Calling Drag Queen Bingo in my civvies
By Jean Godden
During my years as a newspaper columnist and councilmember, I was asked to do a number of odd and interesting things. I served as a judge for contests -- clam-eating competitions at Ivar's and the oyster slurp at Anthony's. I helped pick the "top ten best dishes" for the Taste of Seattle and spotted winners at the Oyster Olympics.
Some of the jobs for which I was drafted were no hardship. I was called into service to pick finalists for the Seattle Firefighters Calendar. I joined a panel starring Actor John Procaccino and Restaurant Critic John Hinterberger to answer the question: "Where's the city's Best Martini?" (Oliver's at the Mayflower Park Hotel won and eventually retired the trophy.)
But the most unusual job for which I was tapped was as guest caller for Drag Queen Bingo. On a Tuesday night, sometime in the aughts, I found myself pressed into service announcing numbers like B-6 and G-51 at an event held in the Temple de Hersch Sinai auditorium. At the time, Drag Queen Bingo was a fundraiser for Lifelong AIDS Alliance, which provided food, housing and medical assistance to those in need.
I showed up on the appointed evening not knowing what to expect, although Drag Queen Bingo was scarcely new. Seattleite Mark "Mom" Finley, who studied theater at the California Institute of the Arts, gets credit for having invented the art form in 1990s. Finley, who stands seven-feet in heels, is entrancing to behold when he applies the right makeup and dons a curly blond wig.
The night I helped at Drag Queen Bingo, the event was being hosted by Glamazonia. The "mistress of ceremonies" was wearing fishnet hose, sparkly leotard and a feathered boa. In my plain black suit, I couldn't have been more underdressed. To make proper eye contact, I had to tip my head back at a 45-degree angle. Tree-top-tall Glamazonia had to bend almost double to explain my task.
The Temple de Hersch auditorium had been outfitted in long cafe-style tables covered in bright-colored tablecloths. It was clearly a family-oriented night, no alcohol and no smoking. The bingo players were a wonderful mix of city folks, gay and straight, from gray-haired seniors to family groups, children and adults. The room was adrift with the scent of popcorn and snack food.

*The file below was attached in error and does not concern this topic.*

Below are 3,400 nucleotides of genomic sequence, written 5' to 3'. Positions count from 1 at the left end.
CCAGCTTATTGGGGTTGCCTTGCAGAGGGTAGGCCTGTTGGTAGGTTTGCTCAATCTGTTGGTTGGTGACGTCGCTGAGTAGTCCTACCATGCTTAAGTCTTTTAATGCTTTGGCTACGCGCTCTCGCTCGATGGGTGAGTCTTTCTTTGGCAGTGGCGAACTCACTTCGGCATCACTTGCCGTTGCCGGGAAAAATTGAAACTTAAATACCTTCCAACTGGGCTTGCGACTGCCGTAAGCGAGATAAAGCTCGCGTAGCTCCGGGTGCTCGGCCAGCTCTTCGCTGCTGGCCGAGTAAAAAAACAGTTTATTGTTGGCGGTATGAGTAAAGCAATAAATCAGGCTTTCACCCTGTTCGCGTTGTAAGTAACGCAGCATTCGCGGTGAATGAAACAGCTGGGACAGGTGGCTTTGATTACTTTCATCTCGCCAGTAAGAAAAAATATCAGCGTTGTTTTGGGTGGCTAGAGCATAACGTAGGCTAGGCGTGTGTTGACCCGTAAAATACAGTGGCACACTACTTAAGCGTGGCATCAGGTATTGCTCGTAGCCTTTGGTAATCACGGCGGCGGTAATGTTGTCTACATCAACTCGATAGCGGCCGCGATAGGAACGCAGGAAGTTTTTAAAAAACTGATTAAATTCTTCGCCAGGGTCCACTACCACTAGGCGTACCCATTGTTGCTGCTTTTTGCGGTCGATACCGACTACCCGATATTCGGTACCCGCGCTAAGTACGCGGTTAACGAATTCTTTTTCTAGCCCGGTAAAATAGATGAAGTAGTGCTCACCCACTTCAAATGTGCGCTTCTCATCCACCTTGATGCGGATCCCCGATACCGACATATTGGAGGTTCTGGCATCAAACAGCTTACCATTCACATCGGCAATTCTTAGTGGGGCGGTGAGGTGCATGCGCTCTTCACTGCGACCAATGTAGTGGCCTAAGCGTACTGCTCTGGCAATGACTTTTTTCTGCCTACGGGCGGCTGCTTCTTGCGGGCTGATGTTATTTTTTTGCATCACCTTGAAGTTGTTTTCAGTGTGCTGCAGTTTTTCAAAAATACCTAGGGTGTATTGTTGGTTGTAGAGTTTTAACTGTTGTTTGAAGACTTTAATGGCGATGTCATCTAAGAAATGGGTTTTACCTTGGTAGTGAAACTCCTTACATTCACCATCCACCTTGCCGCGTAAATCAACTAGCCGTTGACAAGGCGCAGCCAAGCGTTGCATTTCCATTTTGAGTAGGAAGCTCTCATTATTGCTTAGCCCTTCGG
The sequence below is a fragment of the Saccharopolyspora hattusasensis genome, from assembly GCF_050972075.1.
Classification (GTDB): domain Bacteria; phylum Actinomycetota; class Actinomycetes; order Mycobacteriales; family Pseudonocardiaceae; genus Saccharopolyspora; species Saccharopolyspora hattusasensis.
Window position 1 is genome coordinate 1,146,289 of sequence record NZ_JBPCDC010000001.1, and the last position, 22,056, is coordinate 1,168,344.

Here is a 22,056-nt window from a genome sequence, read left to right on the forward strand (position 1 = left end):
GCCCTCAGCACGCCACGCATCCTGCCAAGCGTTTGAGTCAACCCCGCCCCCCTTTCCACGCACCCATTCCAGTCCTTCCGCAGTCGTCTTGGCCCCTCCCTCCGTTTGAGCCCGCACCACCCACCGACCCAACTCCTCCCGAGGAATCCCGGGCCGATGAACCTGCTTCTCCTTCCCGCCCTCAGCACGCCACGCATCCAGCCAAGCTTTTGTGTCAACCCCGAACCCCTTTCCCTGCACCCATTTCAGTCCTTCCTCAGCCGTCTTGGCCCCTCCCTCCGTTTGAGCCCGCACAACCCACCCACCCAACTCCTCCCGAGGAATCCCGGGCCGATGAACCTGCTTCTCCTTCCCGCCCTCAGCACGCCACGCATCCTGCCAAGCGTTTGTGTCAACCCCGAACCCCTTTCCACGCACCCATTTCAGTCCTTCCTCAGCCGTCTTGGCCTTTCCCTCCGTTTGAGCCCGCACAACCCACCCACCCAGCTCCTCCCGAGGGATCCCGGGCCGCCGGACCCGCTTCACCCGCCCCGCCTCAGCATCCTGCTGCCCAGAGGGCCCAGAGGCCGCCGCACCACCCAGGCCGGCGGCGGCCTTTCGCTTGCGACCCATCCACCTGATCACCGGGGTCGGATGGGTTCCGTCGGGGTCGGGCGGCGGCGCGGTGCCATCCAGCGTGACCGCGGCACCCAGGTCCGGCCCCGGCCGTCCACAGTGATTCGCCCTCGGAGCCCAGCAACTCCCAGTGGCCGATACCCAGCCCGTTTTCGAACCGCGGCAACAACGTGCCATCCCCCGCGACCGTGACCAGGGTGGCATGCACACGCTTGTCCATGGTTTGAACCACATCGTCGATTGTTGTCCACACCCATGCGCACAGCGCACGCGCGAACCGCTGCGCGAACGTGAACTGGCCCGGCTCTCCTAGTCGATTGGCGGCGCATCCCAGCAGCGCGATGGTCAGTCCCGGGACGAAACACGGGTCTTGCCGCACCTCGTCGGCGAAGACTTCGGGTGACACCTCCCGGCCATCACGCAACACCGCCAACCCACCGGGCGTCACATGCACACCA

Players all seemed experienced. They were equipped with business-like daubers, designed to mark the numbers on their bingo cards. Seated down front were the Sisters of Perpetual Indulgence, drag queens dressed as nuns, who helped keep the party lively. The goal was winning prizes like plastic flamingos and concert tickets, but what mattered most was the entertaining banter. Punchlines were smart, bawdy and laugh-out-loud.
Since its beginning, Drag Queen Bingo has spread. It has surfaced in Chicago, Boston, Dallas and Southern California. St. Petersburg, Fla. launched a dog-friendly version that raised funds for a local pet shelter. Raising money for nonprofits is a great feature of Drag Queen Bingo, which can bring in as much as $10,000 on a good evening.
But alas. As with many great notions, there's often a bureaucratic hitch. Seattle Times' Danny Westneat reports that the Washington State Gambling Commission has cracked down on Drag Queen Bingo. After a two-year investigation, the commission discovered gambling going on. (Gambling? What a shock!) The commission has sent cease and desist letters warning that unlicensed violators -- never mind if they raise money for charities -- risk Class B felony charges with up to 10 years in prison. Ten years!
These have been hard times for Gay Bingo. In South Park, the volunteer community center treasurer was fined $300. West Seattle Community Center's Rainbow Bingo, also under surveillance, can now only hire Benjimen Blair (aka Sylvia O'Stayformore) as an entertainer. Sylvia can't touch the equipment or call out numbers.
The state gambling commission obviously is charged with enforcing the law. But a two-year surveillance of nonprofits, complete with threats of felony convictions and stiff fines, is certainly the definition of officious overkill. As the Charles Dickens character said of the law: "If the law says that, the law is an ass -- an idiot."